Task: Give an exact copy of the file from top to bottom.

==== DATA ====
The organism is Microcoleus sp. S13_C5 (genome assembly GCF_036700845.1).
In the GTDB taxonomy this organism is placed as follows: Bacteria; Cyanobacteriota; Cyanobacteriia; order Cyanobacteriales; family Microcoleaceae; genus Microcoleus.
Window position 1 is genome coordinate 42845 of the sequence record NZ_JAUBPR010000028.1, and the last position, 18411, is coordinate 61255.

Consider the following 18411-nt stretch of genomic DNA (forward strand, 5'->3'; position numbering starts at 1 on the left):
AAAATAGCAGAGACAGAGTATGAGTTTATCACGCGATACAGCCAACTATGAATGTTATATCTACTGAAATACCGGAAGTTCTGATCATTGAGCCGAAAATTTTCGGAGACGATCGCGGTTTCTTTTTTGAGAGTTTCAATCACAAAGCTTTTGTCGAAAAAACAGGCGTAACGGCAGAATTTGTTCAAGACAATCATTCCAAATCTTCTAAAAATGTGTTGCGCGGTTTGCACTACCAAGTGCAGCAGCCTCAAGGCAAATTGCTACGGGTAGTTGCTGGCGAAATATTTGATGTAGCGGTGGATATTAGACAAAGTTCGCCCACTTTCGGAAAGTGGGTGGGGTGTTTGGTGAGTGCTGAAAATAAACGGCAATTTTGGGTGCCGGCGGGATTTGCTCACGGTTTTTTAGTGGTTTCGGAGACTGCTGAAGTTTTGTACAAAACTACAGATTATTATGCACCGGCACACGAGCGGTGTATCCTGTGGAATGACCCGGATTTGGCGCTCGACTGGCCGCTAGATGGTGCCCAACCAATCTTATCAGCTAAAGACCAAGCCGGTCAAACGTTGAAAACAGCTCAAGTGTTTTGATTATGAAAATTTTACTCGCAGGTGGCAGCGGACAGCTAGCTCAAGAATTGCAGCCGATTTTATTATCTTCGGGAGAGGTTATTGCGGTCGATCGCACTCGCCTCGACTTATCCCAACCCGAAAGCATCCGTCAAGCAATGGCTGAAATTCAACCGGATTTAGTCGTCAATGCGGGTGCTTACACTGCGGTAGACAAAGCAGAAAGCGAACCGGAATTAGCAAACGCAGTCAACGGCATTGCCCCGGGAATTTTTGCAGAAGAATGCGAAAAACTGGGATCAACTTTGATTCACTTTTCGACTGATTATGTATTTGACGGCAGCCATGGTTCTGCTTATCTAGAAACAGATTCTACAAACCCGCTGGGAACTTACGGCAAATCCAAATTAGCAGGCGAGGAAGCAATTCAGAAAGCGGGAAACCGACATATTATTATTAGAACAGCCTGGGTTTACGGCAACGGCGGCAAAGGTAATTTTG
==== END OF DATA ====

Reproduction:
The organism is Microcoleus sp. S13_C5 (genome assembly GCF_036700845.1).
In the GTDB taxonomy this organism is placed as follows: Bacteria; Cyanobacteriota; Cyanobacteriia; order Cyanobacteriales; family Microcoleaceae; genus Microcoleus.
Window position 1 is genome coordinate 42845 of the sequence record NZ_JAUBPR010000028.1, and the last position, 18411, is coordinate 61255.

Consider the following 18411-nt stretch of genomic DNA (forward strand, 5'->3'; position numbering starts at 1 on the left):
AAAATAGCAGAGACAGAGTATGAGTTTATCACGCGATACAGCCAACTATGAATGTTATATCTACTGAAATACCGGAAGTTCTGATCATTGAGCCGAAAATTTTCGGAGACGATCGCGGTTTCTTTTTTGAGAGTTTCAATCACAAAGCTTTTGTCGAAAAAACAGGCGTAACGGCAGAATTTGTTCAAGACAATCATTCCAAATCTTCTAAAAATGTGTTGCGCGGTTTGCACTACCAAGTGCAGCAGCCTCAAGGCAAATTGCTACGGGTAGTTGCTGGCGAAATATTTGATGTAGCGGTGGATATTAGACAAAGTTCGCCCACTTTCGGAAAGTGGGTGGGGTGTTTGGTGAGTGCTGAAAATAAACGGCAATTTTGGGTGCCGGCGGGATTTGCTCACGGTTTTTTAGTGGTTTCGGAGACTGCTGAAGTTTTGTACAAAACTACAGATTATTATGCACCGGCACACGAGCGGTGTATCCTGTGGAATGACCCGGATTTGGCGCTCGACTGGCCGCTAGATGGTGCCCAACCAATCTTATCAGCTAAAGACCAAGCCGGTCAAACGTTGAAAACAGCTCAAGTGTTTTGATTATGAAAATTTTACTCGCAGGTGGCAGCGGACAGCTAGCTCAAGAATTGCAGCCGATTTTATTATCTTCGGGAGAGGTTATTGCGGTCGATCGCACTCGCCTCGACTTATCCCAACCCGAAAGCATCCGTCAAGCAATGGCTGAAATTCAACCGGATTTAGTCGTCAATGCGGGTGCTTACACTGCGGTAGACAAAGCAGAAAGCGAACCGGAATTAGCAAACGCAGTCAACGGCATTGCCCCGGGAATTTTTGCAGAAGAATGCGAAAAACTGGGATCAACTTTGATTCACTTTTCGACTGATTATGTATTTGACGGCAGCCATGGTTCTGCTTATCTAGAAACAGATTCTACAAACCCGCTGGGAACTTACGGCAAATCCAAATTAGCAGGCGAGGAAGCAATTCAGAAAGCGGGAAACCGACATATTATTATTAGAACAGCCTGGGTTTACGGCAACGGCGGCAAAGGTAATTTTG